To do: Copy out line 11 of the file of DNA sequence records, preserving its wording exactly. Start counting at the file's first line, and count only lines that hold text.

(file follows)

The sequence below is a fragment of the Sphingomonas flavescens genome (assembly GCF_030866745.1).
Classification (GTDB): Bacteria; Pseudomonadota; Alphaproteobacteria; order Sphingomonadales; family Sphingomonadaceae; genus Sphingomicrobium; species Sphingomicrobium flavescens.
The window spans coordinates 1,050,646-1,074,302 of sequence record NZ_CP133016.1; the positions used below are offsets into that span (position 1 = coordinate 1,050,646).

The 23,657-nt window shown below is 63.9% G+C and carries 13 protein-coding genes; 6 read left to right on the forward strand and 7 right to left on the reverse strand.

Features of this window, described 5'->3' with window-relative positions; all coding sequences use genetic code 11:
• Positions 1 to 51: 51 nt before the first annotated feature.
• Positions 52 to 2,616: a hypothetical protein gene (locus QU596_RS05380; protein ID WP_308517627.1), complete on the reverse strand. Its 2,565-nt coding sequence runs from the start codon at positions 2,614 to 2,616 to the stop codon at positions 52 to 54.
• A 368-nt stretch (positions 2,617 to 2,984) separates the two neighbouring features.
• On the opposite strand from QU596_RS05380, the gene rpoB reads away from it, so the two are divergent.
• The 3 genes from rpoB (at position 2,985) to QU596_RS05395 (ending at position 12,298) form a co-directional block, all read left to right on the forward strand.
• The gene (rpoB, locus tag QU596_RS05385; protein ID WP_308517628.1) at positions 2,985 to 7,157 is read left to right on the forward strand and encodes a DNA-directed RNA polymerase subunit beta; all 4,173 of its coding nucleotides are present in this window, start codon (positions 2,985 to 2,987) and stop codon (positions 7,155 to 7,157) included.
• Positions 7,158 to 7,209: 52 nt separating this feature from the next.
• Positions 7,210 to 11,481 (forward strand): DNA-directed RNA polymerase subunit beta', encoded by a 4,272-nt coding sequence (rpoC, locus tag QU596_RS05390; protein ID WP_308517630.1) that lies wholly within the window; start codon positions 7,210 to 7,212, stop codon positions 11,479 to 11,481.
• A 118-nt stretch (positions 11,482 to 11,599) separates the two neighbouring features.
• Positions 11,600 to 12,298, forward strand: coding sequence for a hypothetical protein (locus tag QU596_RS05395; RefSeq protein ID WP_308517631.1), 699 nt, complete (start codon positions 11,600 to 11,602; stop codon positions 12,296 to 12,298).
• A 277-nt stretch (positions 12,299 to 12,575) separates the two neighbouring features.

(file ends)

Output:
• The gene (rpoB, locus tag QU596_RS05385; protein ID WP_308517628.1) at positions 2,985 to 7,157 is read left to right on the forward strand and encodes a DNA-directed RNA polymerase subunit beta; all 4,173 of its coding nucleotides are present in this window, start codon (positions 2,985 to 2,987) and stop codon (positions 7,155 to 7,157) included.